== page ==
Letters to the Editor

From the week of October 23, 2003

That being said, those of us concerned with social change must continually figure out how best to go about making it happen, while simultaneously pointing out violence and misdeeds of those in power. Side fights on how to get to where we want to go may prove to be roadblocks to sustainable change; however, the issue of violence/non-violence is central to the present, as well as our hopeful future.

Evan Weissman
Denver

It's official: What, exactly, was the point of "Canned Heat"? To ridicule our plans to overturn global capitalism in favor of a more sane and livable world? Did Holthouse want to flaunt his bourgeois bohemian attempt at journalism to the rest of us by living vicariously through a poor representative of the global anarchist movement? And who was this alleged representative who none of us here at the Denver-based organization "End Times Anarchists, Inc." have even heard of? As high-ranking officials of the End Times Anarchists, Inc., we find it puzzling that this individual does not resemble the demographic description of anyone in our membership database. This alone makes the very existence of said person less credible. If you choose to write about anarchists, please inquire to our headquarters next time so that we can give our authoritative decision regarding whether or not it would be appropriate. Thank you.

Names withheld on request

David Holthouse replies: Racist? Classist? Ethnocentric? Get the fuck out of here. Most of the taggers I've run across are poseur white boys whose concept of oppression is not having digital cable. And I'm sorry, but tagging, as opposed to full-piece graffiti, is simply not art. As far as my bourgeois bohemian attempt at journalism goes, I wasn't trying to author the definitive study of Denver's anarchist movement. My subject was stencil graffiti. I didn't mean to imply that all stencil graffiti artists are anarchists or vice-versa, because that's clearly not the case. Now, I have a question: Does anyone but me find it funny that anarchists have high-ranking officials who want to hand down authoritative decisions?


Lost in Space

Boob job: In the October 16 issue, Julie Jargon's "Back to Nature" was excellent, albeit depressing. Raylene Decatur has put all her eggs in one basket, and it has a hole in it. She has overemphasized Space Odyssey at the expense of the entire Denver Museum of Nature & Science. The dorky, spaced-out, "odd-to-see" TV ads must cost a mint. What vast talent and areas of the museum are lost forever now that Space Odyssey is directly tied to the museum's annual operating budget.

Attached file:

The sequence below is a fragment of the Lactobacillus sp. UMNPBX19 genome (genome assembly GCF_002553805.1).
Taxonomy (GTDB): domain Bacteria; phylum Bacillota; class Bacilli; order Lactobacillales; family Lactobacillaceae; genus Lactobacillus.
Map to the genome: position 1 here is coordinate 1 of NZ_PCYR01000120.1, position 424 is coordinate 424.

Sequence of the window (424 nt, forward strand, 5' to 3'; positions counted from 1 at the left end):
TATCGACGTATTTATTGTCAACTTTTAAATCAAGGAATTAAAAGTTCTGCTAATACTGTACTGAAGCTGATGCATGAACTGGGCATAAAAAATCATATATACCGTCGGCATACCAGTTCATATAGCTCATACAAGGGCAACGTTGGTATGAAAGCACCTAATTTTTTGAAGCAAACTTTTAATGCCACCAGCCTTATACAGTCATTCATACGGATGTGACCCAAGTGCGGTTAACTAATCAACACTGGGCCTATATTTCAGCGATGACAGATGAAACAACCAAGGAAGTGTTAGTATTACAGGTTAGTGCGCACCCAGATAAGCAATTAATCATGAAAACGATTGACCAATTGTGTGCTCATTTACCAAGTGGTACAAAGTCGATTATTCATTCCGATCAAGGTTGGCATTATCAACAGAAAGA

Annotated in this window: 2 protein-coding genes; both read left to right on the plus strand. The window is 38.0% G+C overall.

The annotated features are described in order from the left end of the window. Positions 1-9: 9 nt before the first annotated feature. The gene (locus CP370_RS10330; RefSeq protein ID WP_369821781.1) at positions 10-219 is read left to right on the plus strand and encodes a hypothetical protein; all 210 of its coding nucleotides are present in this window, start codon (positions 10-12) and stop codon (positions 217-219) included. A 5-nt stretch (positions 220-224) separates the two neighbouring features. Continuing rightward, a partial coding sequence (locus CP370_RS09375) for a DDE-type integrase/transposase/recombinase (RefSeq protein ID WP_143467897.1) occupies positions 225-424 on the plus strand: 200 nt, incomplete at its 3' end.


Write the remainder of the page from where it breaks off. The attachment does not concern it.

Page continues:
For this, the boobs who hired Ms. Decatur will most likely give her a raise.

Frank Galmish
Denver


The Artful Dodger

Cornering the market: Regarding Kenny Be's "Four Corners Face-Lift Forewarning," the Worst-Case Scenario in the October 9 issue:

Next time Kenny is in Cortez (on his way to visit the Four Corners Monument, no doubt), please have him give me a call. I would enjoy having lunch with him and sharing a little insight into southwestern Colorado. While we are easy to make fun of, we are all that remains of what Colorado was and should stay.

Cheryl Baker, Mayor
Cortez

Be is the best: Kenny Be, you be the best! Always! You have the highest level of brilliance and talent and depth. And your October 2 "Conservative Arts Major" Worst-Case Scenario was beyond brilliant. Beyond. I can't express my admiration -- and appreciation -- in a worthy manner.

Thank you! You operate at the highest level of genius. And humor. And talent.

Susan Schwartz
Aurora


Ah, There's the Rub

Yanks for the memories: Regarding your October 9 coverage of Puppetry of the Penis:

So Westword gets taken in by yet another low-brow-humor-for-the-masses-road-show-live-from-somewhere-important-so-it-must-be-art scam. Puppetry of the Penis, eh? Cute. Kinda like those porcelain figurines we see in the Sunday newspaper supplements. Spare me. I love it when the "masses" get to view pseudo-porn in a setting that sez, "Oh, it is all on the up-and-up; so this is art, or comedy," or some such tripe. When Denver or any other city that pathetically aspires to be hip or modern showcases a vaudeville act called Clowning With the Clitoris, you call me and I will be there -- in fairness only, mind you.

P.S.: This is not about liberalism versus conservatism; I am as liberal as the day is long. This is about art and comedy, and that show is neither. And as long as I have words to spare here, can we finally put a fork in I Love You, You're Perfect, Now Change? Pleeze? Just like Penis: same suburban angst/titillation, same hype, same ho-hum.

J.J. Miller
via the Internet


Purple People Eater

Shaken and stirred: I just wanted to tell you that Patrick Osborn's October 2 Drunk of the Week was absolutely hilarious and completely true! I do like the Purple Martini, but what he said is right on. Keep up the great writing!

Andrea Hawkins
Denver


Painting by Numbers

Notes from the underground: Michael Paglia's "Everybody Loves Painting," in the October 9 issue, was a thoughtful, provocative review.

But tell me: What if I want to see the show, but I like the art-history part? Is there a sorta underground, subversive part of the Denver Art Museum presentation where I can get that?

Donald Frazier
via the Internet

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